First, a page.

What is Depression?
Adolescence can be a difficult time when we experience several mixed emotions related to who we are and who we want to be, peer pressures, family pressures, and school pressures. Feeling angry, frustrated, sad, and discouraged are all normal emotional reactions to events going on in your life.
We often feel sad after a disagreement with a friend, a break-up, and losing someone special. We likely feel disappointed with a poor grade on an assignment or test. We can feel discouraged after our team loses a big game. Most of the time though, we are able to deal with these emotions and we move forward with time and support.
Unfortunately, some people are not able to move forward after difficult events and will experience depression. Depression is more than occasional feelings of sadness or disappointment. Depression is when we experience feelings of sadness, discouragement, despair, or hopelessness for longer than two weeks, it can last possibly months, or even longer.
Depression affects our thinking patterns; it causes us to have negative feelings toward most things, including ourselves. This can cause someone to think about harming themselves or about ending their own life. Depression is common, experts believe about 1 in 5 youth will go through a depression at some point. Unfortunately, many people with depression do not get help.
Getting help is very important in order to begin treatment as soon as possible.
Signs of Depression
Depression can feel different for everyone. Not everyone experiences the same signs, this is normal.
- Depression affects your energy level, your motivation, your focus, and your interest in activities you normally enjoy
- Depression can also affect you physically, causing body aches and pains, stomach aches or headaches
- Depression interferes with your relationships with friends and family members
- You may feel sad, worried, irritable or angry
- You may feel hopeless and worthless
- You may have trouble coping with everyday activities at home, school, or work
- You may have trouble doing simple things, like having a shower or brushing your teeth
- You may find you sleep more or less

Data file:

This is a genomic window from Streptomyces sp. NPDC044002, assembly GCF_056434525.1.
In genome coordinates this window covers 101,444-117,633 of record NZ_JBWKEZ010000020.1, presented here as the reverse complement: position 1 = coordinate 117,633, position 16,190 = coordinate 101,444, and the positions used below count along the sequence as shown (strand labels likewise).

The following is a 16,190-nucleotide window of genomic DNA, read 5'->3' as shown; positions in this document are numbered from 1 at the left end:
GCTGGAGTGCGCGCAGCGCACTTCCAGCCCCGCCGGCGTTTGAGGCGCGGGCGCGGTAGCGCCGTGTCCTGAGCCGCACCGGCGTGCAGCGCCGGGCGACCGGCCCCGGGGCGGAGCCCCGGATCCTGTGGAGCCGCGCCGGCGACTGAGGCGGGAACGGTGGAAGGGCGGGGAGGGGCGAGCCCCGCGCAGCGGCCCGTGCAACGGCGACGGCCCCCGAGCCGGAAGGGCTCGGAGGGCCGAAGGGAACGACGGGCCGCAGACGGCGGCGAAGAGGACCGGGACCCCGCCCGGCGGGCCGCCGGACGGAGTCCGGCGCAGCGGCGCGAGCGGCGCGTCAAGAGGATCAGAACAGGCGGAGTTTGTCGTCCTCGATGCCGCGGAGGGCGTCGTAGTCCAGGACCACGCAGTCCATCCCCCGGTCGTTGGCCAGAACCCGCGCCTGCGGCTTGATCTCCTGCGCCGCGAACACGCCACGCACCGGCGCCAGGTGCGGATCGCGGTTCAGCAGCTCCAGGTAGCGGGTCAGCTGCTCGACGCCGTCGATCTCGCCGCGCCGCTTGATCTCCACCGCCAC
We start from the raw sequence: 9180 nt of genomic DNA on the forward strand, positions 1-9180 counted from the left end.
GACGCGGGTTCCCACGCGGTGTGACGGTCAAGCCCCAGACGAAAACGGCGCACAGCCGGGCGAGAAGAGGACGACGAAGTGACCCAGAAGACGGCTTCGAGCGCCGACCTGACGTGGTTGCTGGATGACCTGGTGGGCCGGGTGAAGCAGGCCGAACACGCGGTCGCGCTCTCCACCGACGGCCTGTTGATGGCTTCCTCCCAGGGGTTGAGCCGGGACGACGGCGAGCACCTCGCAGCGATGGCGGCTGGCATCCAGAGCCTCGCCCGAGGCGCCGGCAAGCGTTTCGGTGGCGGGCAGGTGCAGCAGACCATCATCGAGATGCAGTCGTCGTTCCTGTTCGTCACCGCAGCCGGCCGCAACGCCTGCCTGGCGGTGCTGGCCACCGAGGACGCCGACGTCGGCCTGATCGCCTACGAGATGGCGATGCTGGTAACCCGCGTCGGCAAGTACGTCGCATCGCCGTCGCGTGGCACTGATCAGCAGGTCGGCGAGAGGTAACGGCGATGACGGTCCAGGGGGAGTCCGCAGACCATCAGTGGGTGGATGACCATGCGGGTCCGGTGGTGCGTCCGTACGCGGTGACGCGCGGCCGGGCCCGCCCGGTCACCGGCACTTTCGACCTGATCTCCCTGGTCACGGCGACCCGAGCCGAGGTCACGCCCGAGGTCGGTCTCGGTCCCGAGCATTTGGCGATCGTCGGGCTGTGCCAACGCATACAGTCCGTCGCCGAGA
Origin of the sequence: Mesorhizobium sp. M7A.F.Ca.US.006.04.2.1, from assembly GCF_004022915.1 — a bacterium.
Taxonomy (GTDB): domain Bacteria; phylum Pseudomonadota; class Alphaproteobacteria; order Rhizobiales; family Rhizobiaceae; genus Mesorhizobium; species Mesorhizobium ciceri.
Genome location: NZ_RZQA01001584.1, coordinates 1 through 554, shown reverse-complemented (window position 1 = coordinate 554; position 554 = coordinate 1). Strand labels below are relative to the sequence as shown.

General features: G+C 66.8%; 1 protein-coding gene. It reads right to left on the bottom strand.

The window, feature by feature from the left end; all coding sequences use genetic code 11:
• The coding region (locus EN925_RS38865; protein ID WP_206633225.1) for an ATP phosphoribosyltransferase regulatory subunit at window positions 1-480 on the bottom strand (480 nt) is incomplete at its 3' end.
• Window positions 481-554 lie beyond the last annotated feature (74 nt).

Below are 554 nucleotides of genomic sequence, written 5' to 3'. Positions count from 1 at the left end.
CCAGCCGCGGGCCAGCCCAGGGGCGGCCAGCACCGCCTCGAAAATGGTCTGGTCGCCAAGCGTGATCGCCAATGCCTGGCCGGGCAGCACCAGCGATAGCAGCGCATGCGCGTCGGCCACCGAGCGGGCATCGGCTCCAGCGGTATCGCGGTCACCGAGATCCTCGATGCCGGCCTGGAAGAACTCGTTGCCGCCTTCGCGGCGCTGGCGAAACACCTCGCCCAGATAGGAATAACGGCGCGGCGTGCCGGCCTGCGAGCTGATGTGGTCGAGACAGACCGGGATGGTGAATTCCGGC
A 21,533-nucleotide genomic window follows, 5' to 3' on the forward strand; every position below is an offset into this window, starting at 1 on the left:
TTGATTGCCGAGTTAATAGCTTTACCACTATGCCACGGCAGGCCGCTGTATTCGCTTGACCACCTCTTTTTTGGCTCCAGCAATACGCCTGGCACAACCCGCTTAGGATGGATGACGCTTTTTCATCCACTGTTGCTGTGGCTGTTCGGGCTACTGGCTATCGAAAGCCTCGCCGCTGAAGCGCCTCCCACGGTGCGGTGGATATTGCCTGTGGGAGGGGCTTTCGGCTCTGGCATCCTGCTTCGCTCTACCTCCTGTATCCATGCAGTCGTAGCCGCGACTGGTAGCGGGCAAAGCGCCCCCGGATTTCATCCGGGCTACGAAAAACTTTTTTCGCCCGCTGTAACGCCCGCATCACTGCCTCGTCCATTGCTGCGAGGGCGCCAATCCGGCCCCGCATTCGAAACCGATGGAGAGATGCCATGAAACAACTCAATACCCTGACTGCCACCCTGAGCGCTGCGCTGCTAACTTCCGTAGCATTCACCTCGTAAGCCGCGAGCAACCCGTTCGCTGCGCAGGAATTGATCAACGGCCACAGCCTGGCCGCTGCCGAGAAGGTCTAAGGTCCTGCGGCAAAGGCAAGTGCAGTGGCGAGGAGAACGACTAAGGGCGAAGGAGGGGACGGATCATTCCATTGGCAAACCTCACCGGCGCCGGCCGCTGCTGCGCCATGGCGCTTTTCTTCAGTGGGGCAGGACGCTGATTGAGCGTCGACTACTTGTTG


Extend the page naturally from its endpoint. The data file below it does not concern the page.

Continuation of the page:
- You may have changes in your appetite
- Your grades may drop
- You may feel helpless and hopeless
- You may be thinking about death or suicide (if this is true, you need to talk to someone right away). (link to CHIMO or mobile crisis line)
What Causes Depression?
Depression is an imbalance of chemicals in our brain (called neurotransmitters). These chemicals are responsible for regulating our mood. Several factors can upset the balance of these brain chemicals causing us to experience signs of depression. These factors can be different for everyone:
- Family History: depression tends to run in families, if one of your parents or another family member has depression, there is a greater chance of you developing it.
- Stressful events: difficulty at home with parents or siblings for example, your parents fighting, are separating or getting a divorce; being bullied; problems with friends; not doing well in school or feeling too much pressure to do well in school; or the death of someone close to you.
Sometimes people are not able to identify a particular reason for becoming depressed and that is normal.
What should I do if I think I am depressed?
It is really important for you to get help. Do not wait for it to go away on its own, because it won’t.
- Start by talking to one of your parents or another adult you can trust such as your teacher, a coach, or a family friend. You can also talk to a trusted friend for support.
- Stay connected with those you trust. Your parents or a trusted adult can get you in to see your family doctor or a qualified mental health professional. Let him or her
know how you are feeling.
- Tell your parent or trusted adult how they can help you. For example, if you need them to just listen or if you need their support. They may not be sure how best to help you.
- It is important to take care of yourself: get enough sleep (link), exercise (link), and eat healthy to feed your mind and body with important vitamins and minerals (link).
- Avoid using street drugs and alcohol to make things feel better, these will only make things worse.
- Check your stress level, when we become stressed things can feel overwhelming. Are there things you can let go of or do differently to eliminate some stress? Can you ask your parent or a trusted friend to help you find ways to deal with whatever is bothering you?
How is Depression Treated?
Treatment for depression can take time and it is different for everyone, be patient with yourself. Treatment might include talk therapy, medication, or a combination of both.
- Talk Therapy: A trained therapist can help you understand your feelings and emotions. He or she can help you identify and change your negative thinking patterns that are caused by depression. Once you are able to develop more positive ways of looking at things, you will become more accepting of yourself and increase your self-esteem. (link CBT and IPT)
- Medications: Medications can be prescribed by your family physician or psychiatrist to help you deal with the symptoms of depression. Medications may be needed to adjust the balance of the brain chemicals (neurotransmitters) responsible for regulating your mood and helping you think more clearly. Medications can take time to work so be patient. Let your doctor know if you don’t feel like the medication is working after you have tried it for a period of time.